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The Tennessean looks at the dramatic negative effects the paperwork system — which has now been replaced — had on the state’s children. Medicaid news comes out of Indiana, New York and Montana, as well.
The American Hospital Association spoke out in support of CMS’ decision to hold off on releasing the ratings, which have long provoked push back from the industry over the methodology the agency uses.
State officials had complained that the 2015 rule imposed excessive administrative burdens. Medicaid news comes out of Iowa and California, as well.
The Health Subcommittee sent the bill, which includes an additional $12 billion over four years for Puerto Rico, to the full House Committee on Energy and Commerce. Lawmakers said that there was no time to address the recent corruption scandal over a government employee allegedly stealing Medicaid dollars in the current bill, but that members will work to add oversight to the funding.
Editorial pages focus on these health care issues and others.
Opinion writers focus on these health care topics and others.
Gov. Chris Sununu is delaying the penalties tied into the legislation for 120 days as the state continues its outreach efforts to make people aware of the requirements. “Making sure we get this right is just absolutely paramount,” said Sununu. “So the idea of giving ourselves another 120 days to move forward on this and get the implementation where we need it to be, it’s not just fair to the system, but it’s fair to those individuals.” New Hampshire is just the latest state to struggle with the implementation of the work requirements.
The negotiations revolve around how much Iowa will pay national insurance companies to run its Medicaid program. Officials decline to estimate how much more money the state will have to spend on the program, but said any increase would include money for initiatives legislators approved, such as higher reimbursement rates for nursing homes that care for Iowa Medicaid members. News on Medicaid comes out of Florida, Kansas and Illinois, as well.
Editorial pages focus on these health care topics and others.
House Energy and Commerce Committee Chairman Frank Pallone Jr. (D-N.J.) is questioning CMS’ push for changes such as block grants and per-person spending caps.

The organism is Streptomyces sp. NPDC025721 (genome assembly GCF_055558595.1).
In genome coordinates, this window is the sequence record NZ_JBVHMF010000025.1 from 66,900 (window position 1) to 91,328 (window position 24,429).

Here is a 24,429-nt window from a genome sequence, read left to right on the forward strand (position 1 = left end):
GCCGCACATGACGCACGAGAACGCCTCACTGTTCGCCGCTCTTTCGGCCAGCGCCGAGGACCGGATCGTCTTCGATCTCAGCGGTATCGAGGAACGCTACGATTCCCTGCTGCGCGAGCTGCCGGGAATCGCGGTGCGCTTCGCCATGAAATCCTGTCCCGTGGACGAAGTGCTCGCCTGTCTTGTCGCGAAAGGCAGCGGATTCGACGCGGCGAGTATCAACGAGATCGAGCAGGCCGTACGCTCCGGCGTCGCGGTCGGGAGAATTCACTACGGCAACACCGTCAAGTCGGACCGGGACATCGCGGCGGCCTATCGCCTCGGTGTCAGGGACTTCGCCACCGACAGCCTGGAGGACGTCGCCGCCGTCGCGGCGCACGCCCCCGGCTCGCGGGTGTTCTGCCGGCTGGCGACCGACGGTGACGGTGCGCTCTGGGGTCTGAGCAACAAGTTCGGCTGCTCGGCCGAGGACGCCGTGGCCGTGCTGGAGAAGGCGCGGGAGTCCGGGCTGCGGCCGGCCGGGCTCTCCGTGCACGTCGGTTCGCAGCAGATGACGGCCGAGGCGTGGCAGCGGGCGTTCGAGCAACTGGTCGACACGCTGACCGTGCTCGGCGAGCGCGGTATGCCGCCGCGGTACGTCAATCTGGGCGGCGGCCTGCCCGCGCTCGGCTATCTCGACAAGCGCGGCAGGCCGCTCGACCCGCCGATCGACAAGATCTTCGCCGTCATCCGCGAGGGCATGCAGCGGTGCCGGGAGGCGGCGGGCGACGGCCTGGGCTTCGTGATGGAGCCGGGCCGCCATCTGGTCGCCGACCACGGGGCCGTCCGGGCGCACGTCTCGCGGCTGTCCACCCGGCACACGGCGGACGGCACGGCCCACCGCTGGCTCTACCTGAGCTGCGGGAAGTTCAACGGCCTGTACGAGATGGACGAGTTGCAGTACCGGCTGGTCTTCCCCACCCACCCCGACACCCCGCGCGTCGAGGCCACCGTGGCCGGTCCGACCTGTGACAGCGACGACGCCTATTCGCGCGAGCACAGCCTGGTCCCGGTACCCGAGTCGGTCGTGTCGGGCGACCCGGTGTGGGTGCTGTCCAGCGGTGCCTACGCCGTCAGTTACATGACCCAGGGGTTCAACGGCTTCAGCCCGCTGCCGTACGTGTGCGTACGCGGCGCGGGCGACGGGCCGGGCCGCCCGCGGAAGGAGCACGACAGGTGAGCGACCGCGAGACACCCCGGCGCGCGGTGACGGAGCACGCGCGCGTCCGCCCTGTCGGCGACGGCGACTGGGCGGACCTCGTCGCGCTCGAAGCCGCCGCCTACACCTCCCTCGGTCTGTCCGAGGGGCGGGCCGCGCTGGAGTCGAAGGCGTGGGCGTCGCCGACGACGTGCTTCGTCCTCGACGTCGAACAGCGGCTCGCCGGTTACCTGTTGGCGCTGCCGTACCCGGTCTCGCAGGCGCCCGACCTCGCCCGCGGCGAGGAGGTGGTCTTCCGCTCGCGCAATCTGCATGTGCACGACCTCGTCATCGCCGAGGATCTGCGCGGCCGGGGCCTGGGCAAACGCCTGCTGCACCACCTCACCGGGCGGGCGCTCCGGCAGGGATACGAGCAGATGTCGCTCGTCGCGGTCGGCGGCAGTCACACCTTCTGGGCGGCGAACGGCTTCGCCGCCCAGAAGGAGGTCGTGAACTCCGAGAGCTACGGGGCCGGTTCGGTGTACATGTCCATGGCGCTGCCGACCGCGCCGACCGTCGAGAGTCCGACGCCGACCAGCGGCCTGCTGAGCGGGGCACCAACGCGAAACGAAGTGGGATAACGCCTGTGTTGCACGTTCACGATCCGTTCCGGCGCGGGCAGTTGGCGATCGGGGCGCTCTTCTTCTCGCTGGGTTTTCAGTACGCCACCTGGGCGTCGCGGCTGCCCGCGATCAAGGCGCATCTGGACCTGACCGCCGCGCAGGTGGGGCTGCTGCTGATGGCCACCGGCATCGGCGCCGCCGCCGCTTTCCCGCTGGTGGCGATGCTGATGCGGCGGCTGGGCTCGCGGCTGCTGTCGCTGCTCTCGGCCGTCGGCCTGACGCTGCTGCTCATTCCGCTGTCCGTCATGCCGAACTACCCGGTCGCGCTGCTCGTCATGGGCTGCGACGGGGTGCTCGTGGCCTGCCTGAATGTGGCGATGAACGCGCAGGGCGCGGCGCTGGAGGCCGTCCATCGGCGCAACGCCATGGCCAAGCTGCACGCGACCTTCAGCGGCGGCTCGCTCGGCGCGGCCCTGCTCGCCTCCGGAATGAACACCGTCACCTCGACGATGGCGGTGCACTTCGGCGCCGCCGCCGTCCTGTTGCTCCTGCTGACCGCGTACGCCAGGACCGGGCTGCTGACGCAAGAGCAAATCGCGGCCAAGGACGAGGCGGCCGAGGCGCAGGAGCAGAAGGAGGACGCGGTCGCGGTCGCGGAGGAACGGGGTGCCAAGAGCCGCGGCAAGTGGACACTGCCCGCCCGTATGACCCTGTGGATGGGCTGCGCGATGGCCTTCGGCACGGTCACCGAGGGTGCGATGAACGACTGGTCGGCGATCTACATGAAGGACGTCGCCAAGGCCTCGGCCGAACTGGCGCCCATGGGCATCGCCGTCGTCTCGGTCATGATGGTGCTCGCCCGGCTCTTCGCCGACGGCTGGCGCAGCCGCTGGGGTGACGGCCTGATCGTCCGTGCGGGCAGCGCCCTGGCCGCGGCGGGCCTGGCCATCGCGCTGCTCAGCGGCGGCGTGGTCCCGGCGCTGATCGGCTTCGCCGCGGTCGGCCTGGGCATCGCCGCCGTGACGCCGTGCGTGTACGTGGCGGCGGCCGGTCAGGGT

Opinion writers weigh in on these health care issues and others.
Opinion writers weigh in on health care policies.
For non-pregnant adults, coverage will only go back to the beginning of the month they apply for Medicaid instead of a 90-day period before they apply. News on Medicaid is also from Georgia.
“They’re grudgingly implementing the policy — and I think ‘grudgingly’ is the operative word,” said state Sen. John McCollister. News on Medicaid is also from Georgia.
“You’re not going to lock women back in the kitchen. You’re not going to tell us what to do,” Elizabeth Warren said at the Planned Parenthood event where 20 of the 2020 Democratic candidates were given a venue to talk about their abortion stances. Former Vice President Joe Biden, who has as of late been subject to criticism over his previous support for the Hyde amendment, used the opportunity to explain his change of heart on the issue, without using the word “abortion” even once.
Media outlets report on news from Idaho, Ohio, Oregon, Wisconsin, Arizona, Tennessee, Florida, Connecticut, Maryland, California, Illinois and Florida.
A new study may undercut one of the Trump administration’s key arguments that work requirements would cut unemployment rates. “It should certainly be a warning sign that there’s potential for large coverage losses, potential for significant confusion,” said Benjamin Sommers, a professor at the Harvard School of Public Health and the study’s lead author. Arkansas’s results are closely watched as other conservative states consider more restrictions to their Medicaid programs.
Opinion writers weigh in on these health topics and others.
Lawyers for patients who are fighting the cutoff are skeptical that renewal notices really went out to 99% of the people as state officials said. Medicaid news comes out of Oklahoma and Montana, as well.
The vote came as the House debates a $1 trillion spending package. Meanwhile, the overall bill does include the Hyde amendment, which created a furor on the campaign trail just a few weeks ago. Some lawmakers pushed to have the language — which bans federal money from paying for abortions — removed, but were unsuccessful. Other news on Capitol Hill focuses on Medicaid, universal child care and the 9/11 victims fund.